Weigh the pros and cons before deciding if freelancing is the right path for you.

Join Online Communities

Joining online communities, such as Discord, Quora, and Reddit give you a chance to connect with industry professionals, ask questions, and share knowledge.

Reddit forums (subreddits) such as r/cybersecuritjobs, r/netsec, r/cybersecurity, and r/hacking cater to specific areas of cyber security. There are over a dozen subreddits, so definitely dive in and do your research.

These online communities have become very popular because your questions are answered by experienced professionals willing to teach.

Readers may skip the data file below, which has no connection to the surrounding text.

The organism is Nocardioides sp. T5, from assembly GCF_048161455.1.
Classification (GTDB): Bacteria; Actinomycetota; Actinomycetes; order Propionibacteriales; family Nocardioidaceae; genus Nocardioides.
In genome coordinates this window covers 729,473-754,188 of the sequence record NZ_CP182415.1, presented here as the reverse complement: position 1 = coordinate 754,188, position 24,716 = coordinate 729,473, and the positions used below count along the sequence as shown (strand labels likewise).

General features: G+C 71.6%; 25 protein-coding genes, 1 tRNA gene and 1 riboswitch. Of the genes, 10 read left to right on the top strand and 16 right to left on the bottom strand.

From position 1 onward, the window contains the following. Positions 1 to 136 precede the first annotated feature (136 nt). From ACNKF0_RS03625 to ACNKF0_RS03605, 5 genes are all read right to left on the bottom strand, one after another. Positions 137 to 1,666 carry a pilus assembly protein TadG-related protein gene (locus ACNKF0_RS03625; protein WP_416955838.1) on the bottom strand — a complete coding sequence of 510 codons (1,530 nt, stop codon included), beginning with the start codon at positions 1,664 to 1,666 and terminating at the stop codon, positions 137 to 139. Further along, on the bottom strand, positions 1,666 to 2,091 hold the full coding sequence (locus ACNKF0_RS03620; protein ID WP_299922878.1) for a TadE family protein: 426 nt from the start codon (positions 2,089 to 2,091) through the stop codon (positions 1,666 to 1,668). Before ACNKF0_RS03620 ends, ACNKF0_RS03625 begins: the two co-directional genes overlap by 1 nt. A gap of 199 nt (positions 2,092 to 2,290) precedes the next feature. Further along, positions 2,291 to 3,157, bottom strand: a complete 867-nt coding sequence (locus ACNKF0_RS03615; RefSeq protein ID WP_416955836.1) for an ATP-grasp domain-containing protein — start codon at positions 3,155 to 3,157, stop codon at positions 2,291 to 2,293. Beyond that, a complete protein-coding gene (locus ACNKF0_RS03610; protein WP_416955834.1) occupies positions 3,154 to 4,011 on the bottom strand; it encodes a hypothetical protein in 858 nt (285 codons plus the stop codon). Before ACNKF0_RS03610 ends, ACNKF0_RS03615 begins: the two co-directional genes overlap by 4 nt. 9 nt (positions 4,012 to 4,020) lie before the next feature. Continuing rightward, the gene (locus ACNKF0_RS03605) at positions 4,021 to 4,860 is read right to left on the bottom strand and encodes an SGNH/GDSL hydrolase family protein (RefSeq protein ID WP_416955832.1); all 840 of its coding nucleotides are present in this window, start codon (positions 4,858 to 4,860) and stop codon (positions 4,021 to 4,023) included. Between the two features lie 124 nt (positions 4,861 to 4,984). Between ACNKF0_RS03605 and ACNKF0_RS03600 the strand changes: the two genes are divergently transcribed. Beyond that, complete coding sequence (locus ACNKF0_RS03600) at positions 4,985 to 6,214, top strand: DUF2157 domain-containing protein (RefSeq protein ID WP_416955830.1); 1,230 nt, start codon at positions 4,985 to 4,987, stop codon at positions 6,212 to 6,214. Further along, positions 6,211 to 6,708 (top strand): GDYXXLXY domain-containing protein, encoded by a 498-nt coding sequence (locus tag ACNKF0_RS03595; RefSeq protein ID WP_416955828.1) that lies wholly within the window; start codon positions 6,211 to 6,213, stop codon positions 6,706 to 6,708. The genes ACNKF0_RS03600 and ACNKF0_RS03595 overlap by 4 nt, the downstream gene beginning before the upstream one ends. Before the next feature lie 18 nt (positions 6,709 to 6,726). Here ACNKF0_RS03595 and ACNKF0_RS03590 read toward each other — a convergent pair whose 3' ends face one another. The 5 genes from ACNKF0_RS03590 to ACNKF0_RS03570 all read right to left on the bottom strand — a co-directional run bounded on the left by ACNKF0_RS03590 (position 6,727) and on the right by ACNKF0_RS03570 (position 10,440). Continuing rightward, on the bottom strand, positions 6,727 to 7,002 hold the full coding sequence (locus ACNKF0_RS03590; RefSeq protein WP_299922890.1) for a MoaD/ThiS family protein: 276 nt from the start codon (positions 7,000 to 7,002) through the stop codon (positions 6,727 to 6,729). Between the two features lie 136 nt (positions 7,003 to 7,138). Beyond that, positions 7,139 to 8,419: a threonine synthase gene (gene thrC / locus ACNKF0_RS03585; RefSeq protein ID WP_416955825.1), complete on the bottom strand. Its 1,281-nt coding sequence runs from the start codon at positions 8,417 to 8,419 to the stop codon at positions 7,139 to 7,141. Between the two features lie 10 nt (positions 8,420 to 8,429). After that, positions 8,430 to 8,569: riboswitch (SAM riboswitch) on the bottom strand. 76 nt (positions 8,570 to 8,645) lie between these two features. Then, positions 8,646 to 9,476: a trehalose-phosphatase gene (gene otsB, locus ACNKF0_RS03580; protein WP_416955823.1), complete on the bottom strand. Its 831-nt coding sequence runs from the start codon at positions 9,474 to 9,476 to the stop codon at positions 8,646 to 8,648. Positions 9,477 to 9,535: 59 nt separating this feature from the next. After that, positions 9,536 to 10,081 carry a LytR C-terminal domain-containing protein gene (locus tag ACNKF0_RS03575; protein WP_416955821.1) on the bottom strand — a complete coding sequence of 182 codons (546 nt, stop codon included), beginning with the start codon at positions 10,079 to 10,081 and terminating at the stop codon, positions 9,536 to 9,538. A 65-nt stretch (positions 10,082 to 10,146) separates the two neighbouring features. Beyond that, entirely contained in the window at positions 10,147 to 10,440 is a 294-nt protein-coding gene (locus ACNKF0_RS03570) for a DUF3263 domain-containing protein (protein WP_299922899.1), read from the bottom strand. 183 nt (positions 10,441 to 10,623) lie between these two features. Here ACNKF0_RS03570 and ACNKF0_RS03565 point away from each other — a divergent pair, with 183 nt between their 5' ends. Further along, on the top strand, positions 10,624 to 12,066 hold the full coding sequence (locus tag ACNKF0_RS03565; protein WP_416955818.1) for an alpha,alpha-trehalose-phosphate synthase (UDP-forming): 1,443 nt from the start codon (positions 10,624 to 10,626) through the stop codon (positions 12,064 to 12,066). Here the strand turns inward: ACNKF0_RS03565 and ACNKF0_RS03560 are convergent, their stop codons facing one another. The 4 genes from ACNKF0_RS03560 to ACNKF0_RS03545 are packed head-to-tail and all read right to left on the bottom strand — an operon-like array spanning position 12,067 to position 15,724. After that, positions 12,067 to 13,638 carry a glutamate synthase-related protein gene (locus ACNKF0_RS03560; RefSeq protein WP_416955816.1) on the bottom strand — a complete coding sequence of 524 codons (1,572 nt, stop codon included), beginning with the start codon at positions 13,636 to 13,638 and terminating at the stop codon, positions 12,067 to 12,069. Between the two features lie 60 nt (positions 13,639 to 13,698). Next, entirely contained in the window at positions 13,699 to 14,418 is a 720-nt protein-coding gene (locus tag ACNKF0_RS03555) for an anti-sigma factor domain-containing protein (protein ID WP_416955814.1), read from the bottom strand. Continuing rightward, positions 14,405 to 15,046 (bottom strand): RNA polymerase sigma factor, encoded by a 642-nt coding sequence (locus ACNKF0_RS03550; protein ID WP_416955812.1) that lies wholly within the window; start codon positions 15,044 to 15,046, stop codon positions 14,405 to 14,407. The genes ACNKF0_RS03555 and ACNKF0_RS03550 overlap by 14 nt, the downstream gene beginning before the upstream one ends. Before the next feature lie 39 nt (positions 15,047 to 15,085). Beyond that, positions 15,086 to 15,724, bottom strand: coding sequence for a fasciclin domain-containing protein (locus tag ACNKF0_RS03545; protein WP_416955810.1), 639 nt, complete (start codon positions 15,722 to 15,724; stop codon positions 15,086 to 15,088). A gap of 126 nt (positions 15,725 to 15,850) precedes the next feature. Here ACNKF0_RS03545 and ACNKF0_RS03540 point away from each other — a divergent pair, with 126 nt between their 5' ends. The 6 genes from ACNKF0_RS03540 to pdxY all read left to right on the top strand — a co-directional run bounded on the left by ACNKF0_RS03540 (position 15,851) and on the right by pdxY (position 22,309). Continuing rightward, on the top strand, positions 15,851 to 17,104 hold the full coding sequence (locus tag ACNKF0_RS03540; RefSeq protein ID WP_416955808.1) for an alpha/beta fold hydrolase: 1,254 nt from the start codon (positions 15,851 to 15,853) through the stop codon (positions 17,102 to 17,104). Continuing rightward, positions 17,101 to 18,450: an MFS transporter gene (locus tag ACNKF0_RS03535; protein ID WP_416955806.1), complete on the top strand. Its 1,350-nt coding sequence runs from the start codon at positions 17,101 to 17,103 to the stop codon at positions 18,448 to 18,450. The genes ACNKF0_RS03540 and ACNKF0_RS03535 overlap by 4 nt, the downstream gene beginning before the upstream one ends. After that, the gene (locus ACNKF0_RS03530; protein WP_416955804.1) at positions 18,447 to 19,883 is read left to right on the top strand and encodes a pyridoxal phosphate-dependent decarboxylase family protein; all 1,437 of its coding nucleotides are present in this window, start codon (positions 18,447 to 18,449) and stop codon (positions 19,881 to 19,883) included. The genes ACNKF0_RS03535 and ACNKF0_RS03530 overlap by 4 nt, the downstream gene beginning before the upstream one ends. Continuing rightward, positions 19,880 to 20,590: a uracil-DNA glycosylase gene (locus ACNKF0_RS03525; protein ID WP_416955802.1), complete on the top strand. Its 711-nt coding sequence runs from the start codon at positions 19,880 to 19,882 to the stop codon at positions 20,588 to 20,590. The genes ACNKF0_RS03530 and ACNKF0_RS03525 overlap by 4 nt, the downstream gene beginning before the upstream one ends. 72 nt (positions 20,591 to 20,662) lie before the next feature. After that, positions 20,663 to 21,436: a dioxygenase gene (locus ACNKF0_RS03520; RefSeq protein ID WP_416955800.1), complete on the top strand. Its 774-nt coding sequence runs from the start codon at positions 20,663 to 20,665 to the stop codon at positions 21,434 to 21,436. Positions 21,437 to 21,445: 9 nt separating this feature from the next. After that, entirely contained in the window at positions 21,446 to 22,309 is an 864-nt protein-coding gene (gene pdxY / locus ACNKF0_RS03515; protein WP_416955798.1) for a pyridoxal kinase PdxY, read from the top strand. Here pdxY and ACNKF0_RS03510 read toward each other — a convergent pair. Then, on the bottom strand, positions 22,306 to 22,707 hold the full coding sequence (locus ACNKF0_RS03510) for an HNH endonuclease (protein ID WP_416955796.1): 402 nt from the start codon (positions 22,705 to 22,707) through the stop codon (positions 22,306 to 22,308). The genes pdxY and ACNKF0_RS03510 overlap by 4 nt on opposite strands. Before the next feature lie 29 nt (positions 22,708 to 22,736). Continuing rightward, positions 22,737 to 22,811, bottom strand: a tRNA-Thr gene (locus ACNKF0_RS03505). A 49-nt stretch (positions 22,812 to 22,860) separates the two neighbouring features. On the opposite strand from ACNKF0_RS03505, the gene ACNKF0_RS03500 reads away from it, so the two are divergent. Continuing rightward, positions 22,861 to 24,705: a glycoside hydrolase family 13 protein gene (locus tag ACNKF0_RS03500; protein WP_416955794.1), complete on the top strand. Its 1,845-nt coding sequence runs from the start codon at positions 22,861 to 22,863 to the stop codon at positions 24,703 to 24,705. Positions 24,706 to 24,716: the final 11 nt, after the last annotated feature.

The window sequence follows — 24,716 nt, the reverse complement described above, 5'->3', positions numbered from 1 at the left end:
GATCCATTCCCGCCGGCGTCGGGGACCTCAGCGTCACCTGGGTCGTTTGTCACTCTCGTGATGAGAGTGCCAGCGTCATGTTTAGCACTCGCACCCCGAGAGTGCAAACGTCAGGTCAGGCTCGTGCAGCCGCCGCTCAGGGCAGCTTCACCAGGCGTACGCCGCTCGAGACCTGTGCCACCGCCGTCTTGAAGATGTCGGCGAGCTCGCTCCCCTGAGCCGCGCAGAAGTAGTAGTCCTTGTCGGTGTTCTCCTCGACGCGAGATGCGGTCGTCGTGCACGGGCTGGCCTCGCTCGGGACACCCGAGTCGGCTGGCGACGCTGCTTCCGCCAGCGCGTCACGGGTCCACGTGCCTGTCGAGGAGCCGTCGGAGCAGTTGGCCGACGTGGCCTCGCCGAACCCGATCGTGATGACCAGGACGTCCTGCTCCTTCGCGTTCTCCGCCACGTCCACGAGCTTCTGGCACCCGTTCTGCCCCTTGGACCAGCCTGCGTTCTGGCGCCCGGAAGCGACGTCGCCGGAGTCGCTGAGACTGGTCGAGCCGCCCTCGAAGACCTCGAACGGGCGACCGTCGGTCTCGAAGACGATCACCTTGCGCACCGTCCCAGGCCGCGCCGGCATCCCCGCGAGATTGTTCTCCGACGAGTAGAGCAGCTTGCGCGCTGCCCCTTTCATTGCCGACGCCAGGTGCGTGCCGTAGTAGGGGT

When participating in these communities, it’s important to be mindful of each platform’s culture. The last thing you want is to get banned for not following their specific rules.

Consider Cyber Security Apprenticeships

With an apprenticeship, you can learn from experienced professionals while working on real-world projects.

If you’re lucky, the apprenticeship can lead to a long-term job opportunity with the organization.

To find cyber security apprenticeship opportunities, you can check with companies or organizations in your area that offer apprenticeships.

You can also search for apprenticeships on websites like CompTIA, NIST Cybersecurity Apprenticeship Program or

Additionally, some states and regions have their own apprenticeship programs, so it’s worth checking with local government agencies and workforce development organizations.